Prime Minister Scott Morrison is hoping to clinch a commitment from state premiers to return Australia to as normal as possible by Christmas.
Friday’s national cabinet meeting looms as a major showdown on interstate travel restrictions, with progress hinging on the advice of an expert medical panel.
Mr Morrison will seek agreement from premiers and chief ministers on coronavirus hotspot definitions, which would guide border closures.
But he’s promised to go it alone on the new definition if the states don’t sign up.
The prime minister told a coalition joint partyroom meeting on Tuesday he wanted a commitment for things to be “as normal as possible” by Christmas.
Mr Morrison downplayed frayed federal-state relations despite days of escalating attacks on Victoria from deputy Liberal leader Josh Frydenberg.
“Our goal is not to pick fights but to get outcomes so Australians can safely get back to their lives and loved ones,” he told partyroom colleagues.
The federal government wants a similar staged lifting of restrictions as during the nation’s first coronavirus wave earlier in the year.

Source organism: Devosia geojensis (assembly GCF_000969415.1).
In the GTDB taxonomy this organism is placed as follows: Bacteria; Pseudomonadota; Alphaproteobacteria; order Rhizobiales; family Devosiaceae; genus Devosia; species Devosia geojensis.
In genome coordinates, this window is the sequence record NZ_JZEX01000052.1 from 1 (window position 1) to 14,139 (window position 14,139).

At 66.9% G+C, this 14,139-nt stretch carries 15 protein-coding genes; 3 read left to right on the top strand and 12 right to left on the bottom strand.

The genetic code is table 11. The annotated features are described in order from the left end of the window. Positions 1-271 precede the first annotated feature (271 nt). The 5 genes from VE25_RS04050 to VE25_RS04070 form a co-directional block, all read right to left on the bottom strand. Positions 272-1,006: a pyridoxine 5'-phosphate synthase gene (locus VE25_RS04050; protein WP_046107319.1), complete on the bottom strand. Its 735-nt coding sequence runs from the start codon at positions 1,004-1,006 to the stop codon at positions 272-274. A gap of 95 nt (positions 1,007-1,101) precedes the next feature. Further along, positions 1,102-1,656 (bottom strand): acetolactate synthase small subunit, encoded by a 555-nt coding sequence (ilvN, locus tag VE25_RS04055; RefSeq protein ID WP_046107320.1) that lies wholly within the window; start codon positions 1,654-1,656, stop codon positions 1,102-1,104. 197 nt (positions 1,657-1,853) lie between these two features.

Mr Morrison said the Victorian and NSW premiers didn’t want hard borders in place any longer than the health situation required.
“We cannot resign Australia to being a dislocated nation under COVID-19,” he told parliament.
“There are borders that are in place now and that is understandable.
“But what we have to work to do is to let Australians know that, by Christmas, they will be able to come together.”
The prime minister has floated the Danish traffic light hotspot system, which uses yellow to highlight open borders with cases fewer than 20 for every 100,000 residents in an area.
The orange alert level signals quarantine is needed when case rates exceed 30 per 100,000 people, while a red light bans travel when infection spikes occur.
Anthony Albanese accused the prime minister of criticising the Queensland Labor government’s border closures, while going easy on Liberal-controlled Tasmania and South Australia.
“It’s not national and it is not a cabinet,” the Labor leader told 4BC radio.
“Scott Morrison chairs these meetings and the premiers tell each other what they’re going to do. Then he goes out and has a press conference and announces it.”
Victorian Premier Daniel Andrews is also keen to have borders open for Christmas, but urged caution about moving too quickly.
He raised the prospect of coronavirus testing before travel, saying the issue will be canvassed through national cabinet on Friday.
NSW will expand a Victorian border buffer zone from 2.5km to 50km on Friday.
Victoria is beginning to get its deadly second wave of infections under control, with 70 new cases on Tuesday – the lowest daily increase since early July.
The state also recorded another five deaths, taking the national toll to 657.